"20 Feet" has an easy, entertaining subject matter, but it does more than bring you inside the world of backup singers and impress you with the "untold" side of rock 'n roll music. There's something intellectual underlying this film, something that reveals some fundamental truths about our world and our society that elevates from the pack of soft-hitting entertainment industry documentaries.
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The Grand Budapest Hotel (2014)
More adventure and hilarity than usual for Anderson
"The Grand Budapest Hotel" is Wes Anderson's most imaginative effort yet. The perpetually quirky master of symmetry expands his scope in a way not seen since "The Life Aquatic," but this story is infinitely more accessible and entertaining.
The film, set in a fictionalized version of Europe, takes an unusual storytelling approach. A now- deceased author (Tom Wilkinson) relays the story behind his most famous novel. When he was younger (played by Jude Law), he visited the once-infamous and decrepit Grand Budapest Hotel, where he comes upon the its owner, Zero Moustafa (F. Murray Abraham), who tells the story of how he came to own it. He's the film's primary narrator, telling the story of how as a young immigrant boy (Tony Revolori) he came under the tutelage of the hotel's flamboyant and unapologetic concierge, M. Gustave (Ralph Fiennes).
Fiennes gives a much-welcome change of pace performance as Gustave that is both hilarious and delightful. The tone of "Grand Budapest" leans this way as well. Whereas most of Anderson's films move from that quirky, dry humor into stark depictions of relationships, "Budapest" almost never loses its comic edge. Far and away, the film earns its label as Anderson's funniest movie.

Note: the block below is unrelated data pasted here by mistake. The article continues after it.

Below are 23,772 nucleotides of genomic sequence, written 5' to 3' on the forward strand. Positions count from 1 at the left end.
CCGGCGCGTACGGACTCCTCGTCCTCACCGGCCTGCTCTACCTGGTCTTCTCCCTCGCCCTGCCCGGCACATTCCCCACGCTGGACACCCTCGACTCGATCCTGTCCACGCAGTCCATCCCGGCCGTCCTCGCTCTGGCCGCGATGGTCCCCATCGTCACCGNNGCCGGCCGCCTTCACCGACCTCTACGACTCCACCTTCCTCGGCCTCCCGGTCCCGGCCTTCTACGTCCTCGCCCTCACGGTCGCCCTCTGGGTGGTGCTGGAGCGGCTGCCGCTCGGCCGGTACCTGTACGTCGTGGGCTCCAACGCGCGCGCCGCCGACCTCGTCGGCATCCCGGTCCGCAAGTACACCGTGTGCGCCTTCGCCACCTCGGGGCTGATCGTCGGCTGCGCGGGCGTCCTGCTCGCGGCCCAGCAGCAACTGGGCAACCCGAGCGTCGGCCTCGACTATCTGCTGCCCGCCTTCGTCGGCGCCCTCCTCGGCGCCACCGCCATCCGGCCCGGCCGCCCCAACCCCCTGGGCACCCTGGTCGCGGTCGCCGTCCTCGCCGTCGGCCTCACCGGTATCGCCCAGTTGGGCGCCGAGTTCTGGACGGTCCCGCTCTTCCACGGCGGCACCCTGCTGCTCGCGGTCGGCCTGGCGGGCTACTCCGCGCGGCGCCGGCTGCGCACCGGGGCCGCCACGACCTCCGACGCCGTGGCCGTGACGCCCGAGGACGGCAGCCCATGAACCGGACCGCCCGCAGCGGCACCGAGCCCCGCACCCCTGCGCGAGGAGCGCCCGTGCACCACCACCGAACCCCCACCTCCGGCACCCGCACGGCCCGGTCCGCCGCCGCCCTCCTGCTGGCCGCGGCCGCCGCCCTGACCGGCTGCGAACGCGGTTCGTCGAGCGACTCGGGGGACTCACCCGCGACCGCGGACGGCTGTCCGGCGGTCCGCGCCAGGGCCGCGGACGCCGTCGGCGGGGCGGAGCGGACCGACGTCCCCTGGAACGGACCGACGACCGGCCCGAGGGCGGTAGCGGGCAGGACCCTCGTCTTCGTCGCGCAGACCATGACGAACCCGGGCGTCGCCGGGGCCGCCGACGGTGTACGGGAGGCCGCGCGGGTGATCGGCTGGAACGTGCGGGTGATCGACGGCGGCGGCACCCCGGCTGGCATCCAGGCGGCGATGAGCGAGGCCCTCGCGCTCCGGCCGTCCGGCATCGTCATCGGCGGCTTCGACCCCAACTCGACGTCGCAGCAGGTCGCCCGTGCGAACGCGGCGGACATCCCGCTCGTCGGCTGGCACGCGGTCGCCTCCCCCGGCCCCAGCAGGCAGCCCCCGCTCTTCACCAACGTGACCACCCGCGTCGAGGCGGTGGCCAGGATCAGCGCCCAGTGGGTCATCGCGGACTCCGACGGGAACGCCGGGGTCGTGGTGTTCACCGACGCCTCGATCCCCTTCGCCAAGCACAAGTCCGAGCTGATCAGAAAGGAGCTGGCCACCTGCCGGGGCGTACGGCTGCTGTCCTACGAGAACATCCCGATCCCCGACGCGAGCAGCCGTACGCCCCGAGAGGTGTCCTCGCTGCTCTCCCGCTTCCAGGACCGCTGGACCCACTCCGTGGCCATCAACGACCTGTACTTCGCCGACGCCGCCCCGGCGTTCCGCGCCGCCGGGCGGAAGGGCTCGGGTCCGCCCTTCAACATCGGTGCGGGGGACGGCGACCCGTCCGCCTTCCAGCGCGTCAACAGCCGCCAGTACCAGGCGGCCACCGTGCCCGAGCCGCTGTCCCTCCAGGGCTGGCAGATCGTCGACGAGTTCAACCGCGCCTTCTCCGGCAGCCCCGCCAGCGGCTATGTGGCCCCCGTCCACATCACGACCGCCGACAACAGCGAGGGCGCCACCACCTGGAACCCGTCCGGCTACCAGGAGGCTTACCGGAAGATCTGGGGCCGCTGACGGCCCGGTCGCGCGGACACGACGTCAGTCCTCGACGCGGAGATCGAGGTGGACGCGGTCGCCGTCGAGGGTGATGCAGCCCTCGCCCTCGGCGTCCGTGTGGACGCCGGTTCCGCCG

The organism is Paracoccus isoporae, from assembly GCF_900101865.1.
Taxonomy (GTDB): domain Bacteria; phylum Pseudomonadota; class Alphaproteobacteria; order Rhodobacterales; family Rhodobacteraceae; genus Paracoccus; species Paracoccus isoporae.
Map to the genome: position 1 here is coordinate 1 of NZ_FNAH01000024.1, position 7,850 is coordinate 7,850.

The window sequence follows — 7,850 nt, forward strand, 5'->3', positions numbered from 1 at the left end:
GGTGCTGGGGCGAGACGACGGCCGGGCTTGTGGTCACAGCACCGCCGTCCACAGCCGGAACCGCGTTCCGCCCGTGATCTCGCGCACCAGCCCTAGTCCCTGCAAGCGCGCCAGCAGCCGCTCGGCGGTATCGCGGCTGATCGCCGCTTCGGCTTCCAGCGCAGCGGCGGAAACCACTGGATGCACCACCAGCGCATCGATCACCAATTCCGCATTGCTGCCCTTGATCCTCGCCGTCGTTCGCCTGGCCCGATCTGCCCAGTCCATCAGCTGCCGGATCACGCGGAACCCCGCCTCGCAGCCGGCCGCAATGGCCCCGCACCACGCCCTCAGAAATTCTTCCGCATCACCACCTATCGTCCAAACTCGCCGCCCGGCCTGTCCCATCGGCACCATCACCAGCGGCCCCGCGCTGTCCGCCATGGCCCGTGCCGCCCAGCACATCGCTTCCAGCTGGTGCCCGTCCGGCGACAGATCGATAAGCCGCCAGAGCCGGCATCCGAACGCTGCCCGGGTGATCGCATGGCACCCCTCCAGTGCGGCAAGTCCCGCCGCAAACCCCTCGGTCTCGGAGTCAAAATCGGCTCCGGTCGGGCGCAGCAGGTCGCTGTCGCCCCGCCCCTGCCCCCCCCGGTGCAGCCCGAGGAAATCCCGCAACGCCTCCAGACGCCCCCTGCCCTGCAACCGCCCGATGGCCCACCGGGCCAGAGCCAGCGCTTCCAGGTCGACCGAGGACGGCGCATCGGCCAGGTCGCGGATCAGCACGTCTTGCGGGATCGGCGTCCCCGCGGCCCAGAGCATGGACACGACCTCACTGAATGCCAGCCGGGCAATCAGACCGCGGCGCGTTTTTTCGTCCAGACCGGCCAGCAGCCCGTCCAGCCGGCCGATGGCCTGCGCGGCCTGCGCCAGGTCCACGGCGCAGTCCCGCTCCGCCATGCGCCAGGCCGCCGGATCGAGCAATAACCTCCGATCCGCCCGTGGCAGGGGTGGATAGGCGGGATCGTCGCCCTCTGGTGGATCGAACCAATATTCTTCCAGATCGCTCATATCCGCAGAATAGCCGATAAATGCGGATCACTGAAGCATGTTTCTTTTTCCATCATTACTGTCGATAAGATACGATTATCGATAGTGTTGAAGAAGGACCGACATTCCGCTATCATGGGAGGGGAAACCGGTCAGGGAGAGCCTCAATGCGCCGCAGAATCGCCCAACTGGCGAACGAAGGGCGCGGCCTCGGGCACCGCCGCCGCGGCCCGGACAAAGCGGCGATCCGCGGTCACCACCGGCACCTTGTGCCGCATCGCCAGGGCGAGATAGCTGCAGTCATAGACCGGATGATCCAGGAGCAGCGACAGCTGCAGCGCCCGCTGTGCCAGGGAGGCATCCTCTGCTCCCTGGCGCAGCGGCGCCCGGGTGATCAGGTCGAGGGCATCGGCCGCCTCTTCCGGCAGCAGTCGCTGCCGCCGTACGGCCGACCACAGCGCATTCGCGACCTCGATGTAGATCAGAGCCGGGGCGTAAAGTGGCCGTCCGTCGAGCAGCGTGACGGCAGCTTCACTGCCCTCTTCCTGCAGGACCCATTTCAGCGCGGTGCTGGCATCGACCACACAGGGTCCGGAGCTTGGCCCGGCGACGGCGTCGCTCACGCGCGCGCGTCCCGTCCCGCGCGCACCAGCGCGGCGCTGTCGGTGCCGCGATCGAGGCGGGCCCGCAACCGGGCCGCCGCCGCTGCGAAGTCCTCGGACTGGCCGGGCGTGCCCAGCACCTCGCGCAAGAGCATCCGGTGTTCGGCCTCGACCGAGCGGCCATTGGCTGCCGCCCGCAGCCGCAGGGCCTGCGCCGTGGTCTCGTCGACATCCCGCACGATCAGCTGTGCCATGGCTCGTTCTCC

From the outside, the plot looks like a murder mystery farce. Gustave wins the affections of rich old women who stay at the hotel through flattery and sexual services. When one of his most devoted customers, Madame D. (Tilda Swinton) turns up murdered, she wills Gustave the priceless painting "Boy with Apple," provoking the ire of Madame's scornful son, Dmitri, (Adrien Brody). To ensure he gets what's rightfully his, Gustave and Zero steal the painting and Gustave makes a deal to make Zero his heir in exchange for his help. The next day, Gustave is arrested for the murder and Zero tries to help him escape and prove his innocence.
Gustave and Zero form a hysterical but meaningful relationship. For all of Gustave's risky, eccentric shenanigans, he grows fond and protective of the boy. This kind of friendship has never been the center of an Anderson film; usually, its sibling or family dysfunction. Consequently, "Budapest" is a bit shallower in character depth, opting for moments of pure entertainment than inward exploration. On the plus side, it does make "Budapest" more accessible than earlier Anderson films, which could now be considered a trend given that "Moonrise Kingdom" was even more so that way.
The case of "Grand Budapest" extends well beyond Anderson's circle of actors, relegated most of the usual suspects to cameos and small supporting roles. In doing so, Anderson proves he can direct any actor of reasonable talent into fitting with his style. This ensemble is especially vast, though the one real standout is Willem Dafoe as Jopling, Dmitri's brass-knuckled henchman.
Anderson really ups the adventure and fun of "Grand Budapest" and celebrates his filmmaking style. He adds even more brightness, color, symmetry and hijinks, something he can get away with at this point in his career due to greater audience familiarity. He hasn't gone his deepest, or really pushed himself as an intellectual, but "Grand Budapest" proves to be immensely satisfying.